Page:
Silk is an animal protein fibre produced by certain insects like worms and spiders, to build their cocoons and webs. Silk worms are the very beginning of the journey to make the most stunning of fabrics; prized as much today as it was then, although it is much, much cheaper.
The “silkworm” is technically not a worm but a moth larva, but they are always referred to as worms. The particular worms are called Bombyx Mori, the mulberry silk moth, so-called because it feeds on mulberry leaves. It is a breed of silk worm that relies on human intervention to survive: it’s domesticated.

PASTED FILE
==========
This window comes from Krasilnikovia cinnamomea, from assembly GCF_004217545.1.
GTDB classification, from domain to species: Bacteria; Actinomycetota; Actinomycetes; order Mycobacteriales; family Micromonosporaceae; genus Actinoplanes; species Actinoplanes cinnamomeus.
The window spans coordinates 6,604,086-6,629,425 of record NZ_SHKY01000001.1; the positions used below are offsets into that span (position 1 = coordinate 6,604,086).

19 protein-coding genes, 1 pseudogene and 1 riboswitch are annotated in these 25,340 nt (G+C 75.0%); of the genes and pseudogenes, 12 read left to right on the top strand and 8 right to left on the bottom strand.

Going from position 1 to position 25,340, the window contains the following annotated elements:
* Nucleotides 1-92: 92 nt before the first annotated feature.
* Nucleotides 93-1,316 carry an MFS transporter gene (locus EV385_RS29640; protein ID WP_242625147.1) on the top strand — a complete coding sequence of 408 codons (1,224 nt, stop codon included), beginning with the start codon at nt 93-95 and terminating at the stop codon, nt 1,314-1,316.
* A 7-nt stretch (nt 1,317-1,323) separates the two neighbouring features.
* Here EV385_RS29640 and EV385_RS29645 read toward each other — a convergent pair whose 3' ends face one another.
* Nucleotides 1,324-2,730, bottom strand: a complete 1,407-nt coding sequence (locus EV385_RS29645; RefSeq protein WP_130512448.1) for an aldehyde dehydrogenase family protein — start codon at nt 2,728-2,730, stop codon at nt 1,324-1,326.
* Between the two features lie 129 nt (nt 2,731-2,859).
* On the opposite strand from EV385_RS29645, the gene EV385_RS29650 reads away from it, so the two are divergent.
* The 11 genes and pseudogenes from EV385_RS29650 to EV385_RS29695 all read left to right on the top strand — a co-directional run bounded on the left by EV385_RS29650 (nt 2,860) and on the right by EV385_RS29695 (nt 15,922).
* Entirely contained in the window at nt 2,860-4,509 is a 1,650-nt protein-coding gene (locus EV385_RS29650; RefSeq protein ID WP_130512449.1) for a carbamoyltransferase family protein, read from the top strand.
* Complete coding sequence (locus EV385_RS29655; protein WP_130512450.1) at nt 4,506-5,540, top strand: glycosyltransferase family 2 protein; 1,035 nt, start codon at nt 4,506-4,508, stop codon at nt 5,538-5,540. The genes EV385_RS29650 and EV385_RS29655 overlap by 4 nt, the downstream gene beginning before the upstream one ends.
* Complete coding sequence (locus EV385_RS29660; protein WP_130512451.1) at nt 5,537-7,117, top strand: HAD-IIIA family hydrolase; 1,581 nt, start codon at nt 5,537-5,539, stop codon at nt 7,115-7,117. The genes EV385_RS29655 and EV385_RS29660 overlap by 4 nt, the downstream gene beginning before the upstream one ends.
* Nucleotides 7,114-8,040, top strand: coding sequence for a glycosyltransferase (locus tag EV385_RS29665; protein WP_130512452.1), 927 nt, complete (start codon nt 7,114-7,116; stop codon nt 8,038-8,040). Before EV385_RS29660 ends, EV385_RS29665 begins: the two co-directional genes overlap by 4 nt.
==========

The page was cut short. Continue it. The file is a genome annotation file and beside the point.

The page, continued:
This practice of breeding the silkworm for the production of silk is known as sericulture and it has been around for at least 5000 years when it was taking place in China. From there, it spread to Korea and Japan, and later to India and the West. Over millennia, the silkworm was slowly domesticated from the wild silk moth, Bombyx Mandarina.
Many insects produce silk, but only the filament produced by the Bombyx Mori and a few others in the same species is used by the commercial silk industry.Its eggs take about 14 days to hatch into larvae, which eat continuously: to produce 1 kg of silk, 104 kg of mulberry leaves must be eaten by 3000 silkworms. It takes about 5000 silkworms to make a pure silk kimono.
There are lots of phases of the larvae, as they hatch from tiny pin head size and over 30 days grow into worms. When the colour of their heads turns darker, they are about to moult.
How does the worm turn into a cocoon?